Off side doesn’t always mean no goal

Off side doesn’t always mean no goal

Off side doesn’t always mean no goal

Last week the CIPD’s People Management Daily e-mail reported on the case of Chelsea Football Club’s groundsman who was found to have been unfairly dismissed after sending out anonymous e-mails claiming the Club’s manager had threatened to kill him. Despite “winning”, the groundsman got nothing.

Mr McKnight was a lifelong fan of Chelsea Football Club. During a Christmas social event in 2019, he had an altercation with his line manager. The Claimant said his line manager threatened to kill him, saying “You will be leaving here in a body bag”, threw him against a wall and sexually assaulted him.

Despite this Mr McKnight continued to work at the Club for a year and half, reporting to the same line manager, before he raised a grievance about the incident and other events involving his manager. Although some parts of the grievance were upheld, a large number were not. The grievance appeal did not resolve matters to his satisfaction either.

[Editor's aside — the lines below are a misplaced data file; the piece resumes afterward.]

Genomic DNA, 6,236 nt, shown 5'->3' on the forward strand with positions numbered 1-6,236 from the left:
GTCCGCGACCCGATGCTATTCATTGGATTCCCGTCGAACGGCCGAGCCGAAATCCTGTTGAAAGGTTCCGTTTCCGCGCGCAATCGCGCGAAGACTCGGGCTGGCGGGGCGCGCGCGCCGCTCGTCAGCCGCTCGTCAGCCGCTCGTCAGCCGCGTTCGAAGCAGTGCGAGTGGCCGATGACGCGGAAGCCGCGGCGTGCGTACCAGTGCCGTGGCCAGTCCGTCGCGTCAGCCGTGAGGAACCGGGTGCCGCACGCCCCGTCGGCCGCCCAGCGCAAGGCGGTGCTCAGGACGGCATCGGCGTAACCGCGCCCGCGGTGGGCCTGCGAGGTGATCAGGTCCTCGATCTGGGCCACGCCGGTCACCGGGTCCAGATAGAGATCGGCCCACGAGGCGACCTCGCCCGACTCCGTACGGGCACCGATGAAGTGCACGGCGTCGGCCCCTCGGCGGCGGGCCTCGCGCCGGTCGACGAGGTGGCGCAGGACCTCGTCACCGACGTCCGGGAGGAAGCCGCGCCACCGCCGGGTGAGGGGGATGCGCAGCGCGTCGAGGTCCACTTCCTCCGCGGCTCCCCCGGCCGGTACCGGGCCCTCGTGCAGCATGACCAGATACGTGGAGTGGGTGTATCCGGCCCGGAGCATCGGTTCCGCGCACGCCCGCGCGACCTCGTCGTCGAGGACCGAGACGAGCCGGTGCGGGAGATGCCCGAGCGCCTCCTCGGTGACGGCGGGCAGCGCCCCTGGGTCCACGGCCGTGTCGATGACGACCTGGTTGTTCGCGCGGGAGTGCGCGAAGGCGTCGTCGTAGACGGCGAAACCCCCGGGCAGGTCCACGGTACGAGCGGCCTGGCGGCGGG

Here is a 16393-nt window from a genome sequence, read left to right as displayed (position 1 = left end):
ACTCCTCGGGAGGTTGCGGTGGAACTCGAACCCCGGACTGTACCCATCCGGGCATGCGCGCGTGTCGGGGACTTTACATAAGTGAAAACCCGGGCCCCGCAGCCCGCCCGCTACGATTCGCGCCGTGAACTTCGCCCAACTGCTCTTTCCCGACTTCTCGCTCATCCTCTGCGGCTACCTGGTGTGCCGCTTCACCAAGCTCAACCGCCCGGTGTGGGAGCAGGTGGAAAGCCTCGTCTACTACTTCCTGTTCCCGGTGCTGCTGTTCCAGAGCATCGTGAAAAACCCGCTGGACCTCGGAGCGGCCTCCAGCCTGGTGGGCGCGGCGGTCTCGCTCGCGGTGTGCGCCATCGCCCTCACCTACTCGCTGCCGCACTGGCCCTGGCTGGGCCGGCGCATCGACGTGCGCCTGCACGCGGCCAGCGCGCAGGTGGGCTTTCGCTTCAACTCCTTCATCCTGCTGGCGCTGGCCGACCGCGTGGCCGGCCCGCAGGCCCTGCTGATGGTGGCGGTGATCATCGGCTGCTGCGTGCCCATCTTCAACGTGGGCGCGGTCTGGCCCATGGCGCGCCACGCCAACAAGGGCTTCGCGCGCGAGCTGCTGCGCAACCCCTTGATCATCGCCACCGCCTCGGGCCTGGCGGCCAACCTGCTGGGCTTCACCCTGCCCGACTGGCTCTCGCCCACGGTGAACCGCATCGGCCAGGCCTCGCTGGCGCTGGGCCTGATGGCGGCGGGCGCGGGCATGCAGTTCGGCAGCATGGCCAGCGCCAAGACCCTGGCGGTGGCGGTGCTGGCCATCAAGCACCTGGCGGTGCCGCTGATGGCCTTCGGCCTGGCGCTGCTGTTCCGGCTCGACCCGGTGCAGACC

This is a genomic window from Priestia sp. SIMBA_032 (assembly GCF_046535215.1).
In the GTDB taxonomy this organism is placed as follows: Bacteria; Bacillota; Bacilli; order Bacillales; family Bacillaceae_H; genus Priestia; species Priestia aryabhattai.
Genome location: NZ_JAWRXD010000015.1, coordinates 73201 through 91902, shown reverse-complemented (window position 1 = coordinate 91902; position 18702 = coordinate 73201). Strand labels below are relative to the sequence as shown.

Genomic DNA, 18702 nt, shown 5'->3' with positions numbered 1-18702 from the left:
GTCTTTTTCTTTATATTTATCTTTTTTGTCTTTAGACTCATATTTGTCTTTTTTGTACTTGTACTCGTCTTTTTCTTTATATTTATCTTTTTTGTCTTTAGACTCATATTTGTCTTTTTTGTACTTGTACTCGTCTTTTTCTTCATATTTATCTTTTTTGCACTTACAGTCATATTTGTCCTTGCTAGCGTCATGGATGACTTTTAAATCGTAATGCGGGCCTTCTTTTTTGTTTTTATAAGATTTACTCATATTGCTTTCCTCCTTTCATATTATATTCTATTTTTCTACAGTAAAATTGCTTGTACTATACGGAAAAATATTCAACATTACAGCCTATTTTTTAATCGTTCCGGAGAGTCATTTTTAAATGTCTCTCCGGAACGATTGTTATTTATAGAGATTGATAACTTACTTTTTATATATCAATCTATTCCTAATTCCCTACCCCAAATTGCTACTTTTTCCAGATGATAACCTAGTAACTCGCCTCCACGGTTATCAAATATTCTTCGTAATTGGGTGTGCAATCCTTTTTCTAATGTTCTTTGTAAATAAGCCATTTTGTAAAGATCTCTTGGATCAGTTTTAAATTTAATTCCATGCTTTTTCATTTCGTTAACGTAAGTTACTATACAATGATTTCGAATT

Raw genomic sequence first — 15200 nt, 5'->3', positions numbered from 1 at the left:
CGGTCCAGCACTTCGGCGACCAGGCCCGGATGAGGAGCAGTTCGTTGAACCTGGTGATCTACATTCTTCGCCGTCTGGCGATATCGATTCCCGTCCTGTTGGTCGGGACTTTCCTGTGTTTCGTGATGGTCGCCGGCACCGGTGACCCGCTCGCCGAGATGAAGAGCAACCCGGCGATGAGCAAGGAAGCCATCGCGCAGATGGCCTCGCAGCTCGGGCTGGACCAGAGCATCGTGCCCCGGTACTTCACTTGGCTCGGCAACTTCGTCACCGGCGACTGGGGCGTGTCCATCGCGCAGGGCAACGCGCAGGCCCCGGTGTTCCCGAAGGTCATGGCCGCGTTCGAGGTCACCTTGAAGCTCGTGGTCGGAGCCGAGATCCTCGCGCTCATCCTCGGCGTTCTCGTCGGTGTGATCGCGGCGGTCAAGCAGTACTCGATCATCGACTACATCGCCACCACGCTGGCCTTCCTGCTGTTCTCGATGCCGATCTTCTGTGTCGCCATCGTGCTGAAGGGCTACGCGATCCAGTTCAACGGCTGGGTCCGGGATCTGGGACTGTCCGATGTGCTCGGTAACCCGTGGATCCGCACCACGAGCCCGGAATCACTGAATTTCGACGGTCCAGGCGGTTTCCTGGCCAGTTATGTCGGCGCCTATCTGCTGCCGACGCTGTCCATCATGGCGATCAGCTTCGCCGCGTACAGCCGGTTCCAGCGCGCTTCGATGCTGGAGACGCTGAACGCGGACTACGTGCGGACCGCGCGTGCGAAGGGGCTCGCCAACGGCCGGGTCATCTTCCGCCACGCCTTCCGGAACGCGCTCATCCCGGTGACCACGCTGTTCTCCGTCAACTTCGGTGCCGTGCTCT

Mr McKnight had previously threatened to publicise the allegations outside of Chelsea Football Club. So when an anonymous e-mail was sent out nearly 1,000 times with the title “Chelsea Football Club Scandal – Cover up Assault and Sexual Assault”, followed by three further anonymous e-mails, it was not surprising that the Club concluded Mr McKnight was responsible and that his position was untenable. He was dismissed with immediate effect without any hearing or investigation.

In deciding Mr McKnight’s claim for unfair dismissal, the Employment Tribunal found that he had “engaged in serious culpable conduct which caused his dismissal” and had the Club applied a fair procedure there was a “100% chance” he would have been fairly dismissed. As a result they awarded Mr McKnight nothing.

The case illustrates that whilst procedure is an important factor in whether a dismissal is fair, the actual reason for dismissal is often more important when it comes to compensation.

In this case, the Club took the view that the evidence against Mr McKnight was overwhelming. Even if he hadn’t actually sent the e-mails, he had instructed someone else to send them and so an investigation or disciplinary meeting would serve no useful purpose.

Employers should not take this case as carte blanche to ignore process and channel Alan Sugar when dismissing but it certainly serves as a reminder that, sometimes, assessing the situation and taking an informed risk might avoid the hassle of a lengthy internal process which will ultimately not change anything.

The judgment of the case can be found here [].


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